Government plans for the South Bank

This article appeared in the Evening Standard today:

Brown’s plan to make Britannia cool again

Paul Waugh, Deputy Political Editor

London will get a national film centre and a permanent home for its fashion week under Gordon Brown’s plans to revive the “Cool Britannia” spirit of new Labour.

Culture Secretary Andy Burnham will publish a detailed list of commitments to the arts next week as he sets out a blueprint to turn the UK into the “world’s creative hub”.

A leaked draft of the Green Paper today revealed that Mr Burnham and the Prime Minister are determined to see London outperform other European capitals and reap the economic benefits of the creative industries.

Projects include a new £200 million national film centre on the South Bank, a permanent home for London Fashion Week and a global arts and finance conference styled on the Davos World Economic Forum.

But after recent cuts in Arts Council grants to theatres and other bodies, critics already warn that the proposals risk sounding like a diversionary “gimmick” or a “Stalinist Five-Year Plan”.

It is also unclear, given recent tight budgets at the Department for Culture, Media and Sport, where the money for some of the projects would come from.

A mix of public and private cash could be used for the £200 million film centre but it is uncertain how much the film industry would stump up.

The Green Paper also hints at taking a more active role including a review of the “health” impact of the fashion industry’s use of skinny models and forcing the subsidised arts to hire more ethnic minorities.

However, parts of the arts world will be delighted if the list of more than 20 schemes drawn up by ministers gets the final go-ahead. The British Film Institute, which is housed in a temporary building under Waterloo Bridge, has been lobbying hard for a national centre on the South Bank.

Similarly, the fashion industry has argued that a permanent site for London Fashion Week would help it plan events and provide a focus for the London College of Fashion, British Fashion Council and others.

The global arts conference, called the “world creative economy forum”, would be set up in co-ordination with the West Coast of America, linking London with not only Los Angeles but also San Francisco and Silicon Valley.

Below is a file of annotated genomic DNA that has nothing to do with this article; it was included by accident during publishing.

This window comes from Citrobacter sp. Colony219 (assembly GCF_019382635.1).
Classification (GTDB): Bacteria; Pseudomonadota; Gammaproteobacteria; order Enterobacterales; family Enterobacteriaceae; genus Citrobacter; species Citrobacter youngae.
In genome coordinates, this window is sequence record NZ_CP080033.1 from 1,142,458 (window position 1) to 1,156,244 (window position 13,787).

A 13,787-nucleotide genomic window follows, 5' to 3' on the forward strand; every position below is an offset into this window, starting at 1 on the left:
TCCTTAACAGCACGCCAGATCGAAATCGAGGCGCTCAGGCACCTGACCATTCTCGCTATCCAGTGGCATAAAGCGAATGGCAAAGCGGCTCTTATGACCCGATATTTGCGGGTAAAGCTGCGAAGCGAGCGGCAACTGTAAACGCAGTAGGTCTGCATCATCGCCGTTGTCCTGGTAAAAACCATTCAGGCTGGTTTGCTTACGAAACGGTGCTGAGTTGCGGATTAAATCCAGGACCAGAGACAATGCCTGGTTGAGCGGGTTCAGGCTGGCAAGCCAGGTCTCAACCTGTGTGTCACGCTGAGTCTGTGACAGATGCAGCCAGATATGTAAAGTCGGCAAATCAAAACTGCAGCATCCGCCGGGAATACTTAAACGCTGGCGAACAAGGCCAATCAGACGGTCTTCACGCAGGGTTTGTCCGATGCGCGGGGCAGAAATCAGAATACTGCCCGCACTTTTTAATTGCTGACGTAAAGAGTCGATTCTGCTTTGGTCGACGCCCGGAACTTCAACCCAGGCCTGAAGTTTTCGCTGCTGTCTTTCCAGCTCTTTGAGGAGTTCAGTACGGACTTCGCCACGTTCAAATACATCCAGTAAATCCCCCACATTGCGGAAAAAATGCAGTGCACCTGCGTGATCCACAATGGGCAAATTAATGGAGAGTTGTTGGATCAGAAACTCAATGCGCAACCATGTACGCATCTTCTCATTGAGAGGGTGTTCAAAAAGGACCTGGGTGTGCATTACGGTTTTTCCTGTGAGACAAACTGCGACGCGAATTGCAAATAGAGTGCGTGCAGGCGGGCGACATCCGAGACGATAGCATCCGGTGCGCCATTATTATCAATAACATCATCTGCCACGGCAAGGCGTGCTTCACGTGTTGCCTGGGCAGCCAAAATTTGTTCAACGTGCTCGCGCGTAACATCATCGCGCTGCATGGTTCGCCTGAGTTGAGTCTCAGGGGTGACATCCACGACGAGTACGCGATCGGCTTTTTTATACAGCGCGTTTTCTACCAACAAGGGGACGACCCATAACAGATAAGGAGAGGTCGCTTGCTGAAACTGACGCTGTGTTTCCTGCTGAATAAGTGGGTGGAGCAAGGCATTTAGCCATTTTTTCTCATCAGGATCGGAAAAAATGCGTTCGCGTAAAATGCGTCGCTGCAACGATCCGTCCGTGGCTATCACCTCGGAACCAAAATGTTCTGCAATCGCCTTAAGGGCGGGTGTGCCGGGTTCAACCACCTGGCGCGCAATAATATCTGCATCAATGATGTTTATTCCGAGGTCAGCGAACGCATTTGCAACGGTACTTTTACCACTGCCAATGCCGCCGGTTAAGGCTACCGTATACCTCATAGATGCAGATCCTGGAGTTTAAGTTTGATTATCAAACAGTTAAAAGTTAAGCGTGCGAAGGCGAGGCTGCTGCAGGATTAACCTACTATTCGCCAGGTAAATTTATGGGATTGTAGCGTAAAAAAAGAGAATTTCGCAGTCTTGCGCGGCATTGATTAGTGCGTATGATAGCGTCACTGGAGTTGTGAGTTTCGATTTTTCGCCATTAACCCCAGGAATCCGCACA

Mr Burnham was an aide to former Culture Secretary Chris Smith, the man who drove Tony Blair’s original “Cool Britannia” push in 1997 and 1998 and Mr Brown is keen to maintain Britain’s edge in billion-pound arts industries.

Mr Burnham and Children’s Secretary Ed Balls are also due to announce plans to link the arts much more closely to schools. Children will have the right to spend five hours a week on activities such as visiting galleries and museums, attending theatre performances and learning a musical instrument.

The right to “five hours of culture a week” will become the responsibility of a new Youth Culture Trust, with a £10 million trial in 10 areas of England and Wales, beginning this year, and will focus on those from disadvantaged backgrounds and children who display a particular talent. The Government also said it recognises that important music venues are under threat, including the Hammersmith Palais – closed last year to be redeveloped as an office complex – and the Astoria – under threat from Crossrail – and will discuss with the Mayor of London how these venues can be preserved. Ed Vaizey, the Conservative arts frontbencher, said: “This reads more like a Stalinist Five-Year Plan than a vision for creative industries. What makes it so depressing is that we have waited more than a year for this paper and it’s little more than a series of reheated policies or absurd micromanagement.”

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